I agree with Scott Reeder that the cost of college is too high and something needs to be done ("The real cost of a college education," Sept. 1). I also agree that there is a differential distribution of costs and benefits in our economy that is unfair.

Students nowadays are consigned to a new form of indentured servitude; President Joe Biden provided a small measure of relief from it by taking $10,000 of that debt burden and calling it a grant. I'm fine with that, inasmuch as education is an investment in our nation's future. I also think the government should turn around and collect that sum from the colleges. But I don't agree that there is anything "highfalutin" about a college education. It's not to snub blue-collar labor; it is to go where the job market is now – in technology. In fact, a lot of blue-collar professions are very technology-based today.

This is why college is more needed than ever, and why we have to make it affordable to everyone.

Jeffrey Hobbs



The whole idea of this is absolutely infuriating. I second-mortgaged my house because it had a cheaper interest rate than what financial aid was offering. My house would be paid off now had I not had that second mortgage that then got rolled into a refinance for a better interest rate. Had I known that I wouldn't have to pay back the loan that was offered, I would have certainly gone that route. Stupid me for trying to be financially responsible.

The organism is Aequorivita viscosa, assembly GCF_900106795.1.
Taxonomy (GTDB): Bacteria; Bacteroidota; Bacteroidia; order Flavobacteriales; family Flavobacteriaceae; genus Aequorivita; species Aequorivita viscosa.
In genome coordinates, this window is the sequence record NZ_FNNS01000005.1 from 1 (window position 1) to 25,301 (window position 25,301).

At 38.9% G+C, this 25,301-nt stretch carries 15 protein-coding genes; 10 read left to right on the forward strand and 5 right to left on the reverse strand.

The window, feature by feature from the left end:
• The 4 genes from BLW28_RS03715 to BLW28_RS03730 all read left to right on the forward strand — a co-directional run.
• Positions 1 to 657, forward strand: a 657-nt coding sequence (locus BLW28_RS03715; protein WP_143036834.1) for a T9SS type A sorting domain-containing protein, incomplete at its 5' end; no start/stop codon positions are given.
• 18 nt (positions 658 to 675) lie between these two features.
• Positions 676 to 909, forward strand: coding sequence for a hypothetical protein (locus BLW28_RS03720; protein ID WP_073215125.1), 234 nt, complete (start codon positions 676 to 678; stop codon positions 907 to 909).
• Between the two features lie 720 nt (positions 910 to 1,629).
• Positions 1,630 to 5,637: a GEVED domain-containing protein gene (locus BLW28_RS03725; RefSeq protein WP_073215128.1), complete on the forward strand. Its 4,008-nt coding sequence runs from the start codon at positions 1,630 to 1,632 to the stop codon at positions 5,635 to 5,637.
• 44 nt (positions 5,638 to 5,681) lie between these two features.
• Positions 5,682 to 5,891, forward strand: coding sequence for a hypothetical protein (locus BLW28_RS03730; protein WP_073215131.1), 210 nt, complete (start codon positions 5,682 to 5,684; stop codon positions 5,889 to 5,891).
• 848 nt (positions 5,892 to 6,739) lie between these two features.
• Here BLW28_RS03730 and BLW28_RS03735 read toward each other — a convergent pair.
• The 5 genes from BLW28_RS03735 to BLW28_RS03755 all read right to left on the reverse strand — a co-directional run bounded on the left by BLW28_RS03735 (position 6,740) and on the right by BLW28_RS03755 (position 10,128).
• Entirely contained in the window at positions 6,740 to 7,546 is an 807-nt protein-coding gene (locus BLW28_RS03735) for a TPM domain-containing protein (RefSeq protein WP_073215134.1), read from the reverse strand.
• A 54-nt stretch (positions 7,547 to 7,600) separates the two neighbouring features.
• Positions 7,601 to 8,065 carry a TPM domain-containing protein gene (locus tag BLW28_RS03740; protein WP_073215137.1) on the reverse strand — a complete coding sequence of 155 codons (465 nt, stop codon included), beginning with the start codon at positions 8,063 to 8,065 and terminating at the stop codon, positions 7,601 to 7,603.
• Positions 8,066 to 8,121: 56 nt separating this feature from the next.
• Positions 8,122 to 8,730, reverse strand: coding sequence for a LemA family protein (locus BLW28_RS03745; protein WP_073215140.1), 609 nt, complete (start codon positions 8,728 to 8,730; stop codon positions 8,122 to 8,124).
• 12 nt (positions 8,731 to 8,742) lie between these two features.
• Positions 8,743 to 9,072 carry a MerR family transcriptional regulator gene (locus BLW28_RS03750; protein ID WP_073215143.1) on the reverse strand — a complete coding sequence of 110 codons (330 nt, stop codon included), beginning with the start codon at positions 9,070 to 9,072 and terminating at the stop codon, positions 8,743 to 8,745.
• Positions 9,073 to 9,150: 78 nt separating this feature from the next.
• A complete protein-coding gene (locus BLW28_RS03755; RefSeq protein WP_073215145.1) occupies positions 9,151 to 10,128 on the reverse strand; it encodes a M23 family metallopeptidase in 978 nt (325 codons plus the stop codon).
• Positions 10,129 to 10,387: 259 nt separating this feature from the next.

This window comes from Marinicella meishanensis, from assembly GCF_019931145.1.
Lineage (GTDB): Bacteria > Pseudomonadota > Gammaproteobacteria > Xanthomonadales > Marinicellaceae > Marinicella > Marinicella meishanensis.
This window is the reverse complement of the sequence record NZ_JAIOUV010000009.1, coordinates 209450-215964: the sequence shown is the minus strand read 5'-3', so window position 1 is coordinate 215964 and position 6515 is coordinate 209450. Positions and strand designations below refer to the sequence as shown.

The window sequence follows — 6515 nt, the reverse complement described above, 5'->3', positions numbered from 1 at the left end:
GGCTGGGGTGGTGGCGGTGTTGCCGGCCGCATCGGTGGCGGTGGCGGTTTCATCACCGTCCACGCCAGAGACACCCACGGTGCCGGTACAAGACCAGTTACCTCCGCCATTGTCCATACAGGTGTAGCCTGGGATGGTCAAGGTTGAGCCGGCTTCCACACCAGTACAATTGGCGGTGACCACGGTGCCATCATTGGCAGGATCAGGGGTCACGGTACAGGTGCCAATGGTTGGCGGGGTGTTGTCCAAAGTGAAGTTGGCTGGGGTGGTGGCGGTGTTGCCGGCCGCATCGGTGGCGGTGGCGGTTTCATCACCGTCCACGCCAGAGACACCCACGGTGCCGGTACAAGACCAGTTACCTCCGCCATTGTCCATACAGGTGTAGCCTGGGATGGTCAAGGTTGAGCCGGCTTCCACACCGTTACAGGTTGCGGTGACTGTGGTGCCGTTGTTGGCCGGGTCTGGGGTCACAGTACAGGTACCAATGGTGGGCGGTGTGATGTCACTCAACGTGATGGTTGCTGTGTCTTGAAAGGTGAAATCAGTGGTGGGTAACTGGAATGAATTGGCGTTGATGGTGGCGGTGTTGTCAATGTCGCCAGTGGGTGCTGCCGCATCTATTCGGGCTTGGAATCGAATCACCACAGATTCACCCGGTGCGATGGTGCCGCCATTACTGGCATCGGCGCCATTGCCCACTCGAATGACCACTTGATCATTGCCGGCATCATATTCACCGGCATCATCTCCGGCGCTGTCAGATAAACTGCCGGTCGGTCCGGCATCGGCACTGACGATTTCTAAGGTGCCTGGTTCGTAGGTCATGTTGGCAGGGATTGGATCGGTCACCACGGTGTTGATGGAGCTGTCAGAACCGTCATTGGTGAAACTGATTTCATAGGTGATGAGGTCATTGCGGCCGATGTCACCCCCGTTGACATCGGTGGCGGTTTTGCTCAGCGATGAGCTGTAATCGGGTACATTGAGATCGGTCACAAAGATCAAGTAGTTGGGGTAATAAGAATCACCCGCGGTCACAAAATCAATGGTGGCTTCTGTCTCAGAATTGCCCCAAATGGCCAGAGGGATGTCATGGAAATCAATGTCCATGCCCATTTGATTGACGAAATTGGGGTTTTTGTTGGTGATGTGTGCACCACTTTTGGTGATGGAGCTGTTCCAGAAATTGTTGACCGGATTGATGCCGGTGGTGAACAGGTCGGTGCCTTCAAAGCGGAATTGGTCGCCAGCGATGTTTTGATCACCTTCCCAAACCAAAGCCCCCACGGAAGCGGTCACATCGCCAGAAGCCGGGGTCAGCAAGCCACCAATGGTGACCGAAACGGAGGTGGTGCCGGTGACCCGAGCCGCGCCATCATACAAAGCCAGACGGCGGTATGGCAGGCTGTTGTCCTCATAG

Julie Havens



To the government, every college is equal, just like every doctor is equal, every hospital, every pharmacy, every teacher, every college professor, etc.

Adjusting loan payments to income is a cruel trick. Every penny the loan is reduced is a penny that doesn't go toward the principal, thus loans never get paid off. We wouldn't put up with this from a bank, so why do we tolerate it from the government?

A solution might be to stop the interest and let all payments go toward principal.

William Nebel



The article makes a ridiculous comparison between the mortgage lending crisis in 2008 to today's student loans. The 2008 crisis was the result of the actions of bankers, mortgage lenders, rating agencies and a host of others that led to worthless, mortgage-backed securities. It's simply not comparable to student loans.

The article also fails to consider the effect of online and nonprofit institutions on student loan repayments. Loans are being made payable to institutions that simply should not be allowed to participate in the program. The quality of the educational institution is a significant factor in successful student loan repayment.

Martin Bruce King


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